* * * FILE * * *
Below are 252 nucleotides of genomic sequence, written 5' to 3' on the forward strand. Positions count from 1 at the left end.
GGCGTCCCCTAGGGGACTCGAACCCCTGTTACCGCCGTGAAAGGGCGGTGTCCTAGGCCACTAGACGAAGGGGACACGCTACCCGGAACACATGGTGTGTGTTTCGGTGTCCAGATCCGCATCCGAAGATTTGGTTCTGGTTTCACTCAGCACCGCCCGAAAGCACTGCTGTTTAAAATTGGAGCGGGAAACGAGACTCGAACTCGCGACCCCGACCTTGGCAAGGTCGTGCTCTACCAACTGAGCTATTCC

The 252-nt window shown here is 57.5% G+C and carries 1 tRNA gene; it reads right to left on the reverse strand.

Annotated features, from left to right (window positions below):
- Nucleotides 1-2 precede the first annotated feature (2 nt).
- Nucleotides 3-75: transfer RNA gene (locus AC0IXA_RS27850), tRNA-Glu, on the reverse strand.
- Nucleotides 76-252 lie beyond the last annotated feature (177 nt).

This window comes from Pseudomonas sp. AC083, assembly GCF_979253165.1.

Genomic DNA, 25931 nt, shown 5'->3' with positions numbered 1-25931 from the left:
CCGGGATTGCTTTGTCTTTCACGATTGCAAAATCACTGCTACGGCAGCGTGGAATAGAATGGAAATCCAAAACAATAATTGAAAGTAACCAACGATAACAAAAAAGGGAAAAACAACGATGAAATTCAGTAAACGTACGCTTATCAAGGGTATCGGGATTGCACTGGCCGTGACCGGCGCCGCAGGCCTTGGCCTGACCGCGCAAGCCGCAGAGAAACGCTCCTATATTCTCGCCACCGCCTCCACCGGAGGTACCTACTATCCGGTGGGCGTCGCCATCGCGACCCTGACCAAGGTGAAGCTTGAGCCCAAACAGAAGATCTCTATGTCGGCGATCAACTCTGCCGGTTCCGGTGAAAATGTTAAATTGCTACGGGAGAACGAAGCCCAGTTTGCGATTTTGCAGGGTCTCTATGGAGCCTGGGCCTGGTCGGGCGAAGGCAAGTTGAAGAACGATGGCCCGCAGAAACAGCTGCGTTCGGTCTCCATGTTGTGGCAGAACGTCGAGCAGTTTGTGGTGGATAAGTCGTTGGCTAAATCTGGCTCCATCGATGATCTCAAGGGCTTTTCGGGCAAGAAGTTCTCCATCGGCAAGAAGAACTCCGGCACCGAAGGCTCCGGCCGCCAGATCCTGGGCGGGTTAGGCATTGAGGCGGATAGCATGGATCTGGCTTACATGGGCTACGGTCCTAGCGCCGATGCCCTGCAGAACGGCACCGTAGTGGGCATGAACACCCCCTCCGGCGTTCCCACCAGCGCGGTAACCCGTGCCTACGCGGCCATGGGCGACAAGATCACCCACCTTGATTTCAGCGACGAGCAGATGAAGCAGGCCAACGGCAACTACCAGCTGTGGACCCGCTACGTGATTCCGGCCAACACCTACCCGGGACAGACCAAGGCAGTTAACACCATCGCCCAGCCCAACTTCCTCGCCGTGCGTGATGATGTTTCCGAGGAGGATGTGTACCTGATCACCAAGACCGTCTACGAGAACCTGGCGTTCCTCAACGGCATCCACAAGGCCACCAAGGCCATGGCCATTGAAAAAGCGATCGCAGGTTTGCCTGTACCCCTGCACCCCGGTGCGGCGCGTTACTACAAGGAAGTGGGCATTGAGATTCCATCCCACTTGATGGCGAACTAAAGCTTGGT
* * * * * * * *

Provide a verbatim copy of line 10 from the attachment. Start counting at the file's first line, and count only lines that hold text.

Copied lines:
CCGGGATTGCTTTGTCTTTCACGATTGCAAAATCACTGCTACGGCAGCGTGGAATAGAATGGAAATCCAAAACAATAATTGAAAGTAACCAACGATAACAAAAAAGGGAAAAACAACGATGAAATTCAGTAAACGTACGCTTATCAAGGGTATCGGGATTGCACTGGCCGTGACCGGCGCCGCAGGCCTTGGCCTGACCGCGCAAGCCGCAGAGAAACGCTCCTATATTCTCGCCACCGCCTCCACCGGAGGTACCTACTATCCGGTGGGCGTCGCCATCGCGACCCTGACCAAGGTGAAGCTTGAGCCCAAACAGAAGATCTCTATGTCGGCGATCAACTCTGCCGGTTCCGGTGAAAATGTTAAATTGCTACGGGAGAACGAAGCCCAGTTTGCGATTTTGCAGGGTCTCTATGGAGCCTGGGCCTGGTCGGGCGAAGGCAAGTTGAAGAACGATGGCCCGCAGAAACAGCTGCGTTCGGTCTCCATGTTGTGGCAGAACGTCGAGCAGTTTGTGGTGGATAAGTCGTTGGCTAAATCTGGCTCCATCGATGATCTCAAGGGCTTTTCGGGCAAGAAGTTCTCCATCGGCAAGAAGAACTCCGGCACCGAAGGCTCCGGCCGCCAGATCCTGGGCGGGTTAGGCATTGAGGCGGATAGCATGGATCTGGCTTACATGGGCTACGGTCCTAGCGCCGATGCCCTGCAGAACGGCACCGTAGTGGGCATGAACACCCCCTCCGGCGTTCCCACCAGCGCGGTAACCCGTGCCTACGCGGCCATGGGCGACAAGATCACCCACCTTGATTTCAGCGACGAGCAGATGAAGCAGGCCAACGGCAACTACCAGCTGTGGACCCGCTACGTGATTCCGGCCAACACCTACCCGGGACAGACCAAGGCAGTTAACACCATCGCCCAGCCCAACTTCCTCGCCGTGCGTGATGATGTTTCCGAGGAGGATGTGTACCTGATCACCAAGACCGTCTACGAGAACCTGGCGTTCCTCAACGGCATCCACAAGGCCACCAAGGCCATGGCCATTGAAAAAGCGATCGCAGGTTTGCCTGTACCCCTGCACCCCGGTGCGGCGCGTTACTACAAGGAAGTGGGCATTGAGATTCCATCCCACTTGATGGCGAACTAAAGCTTGGT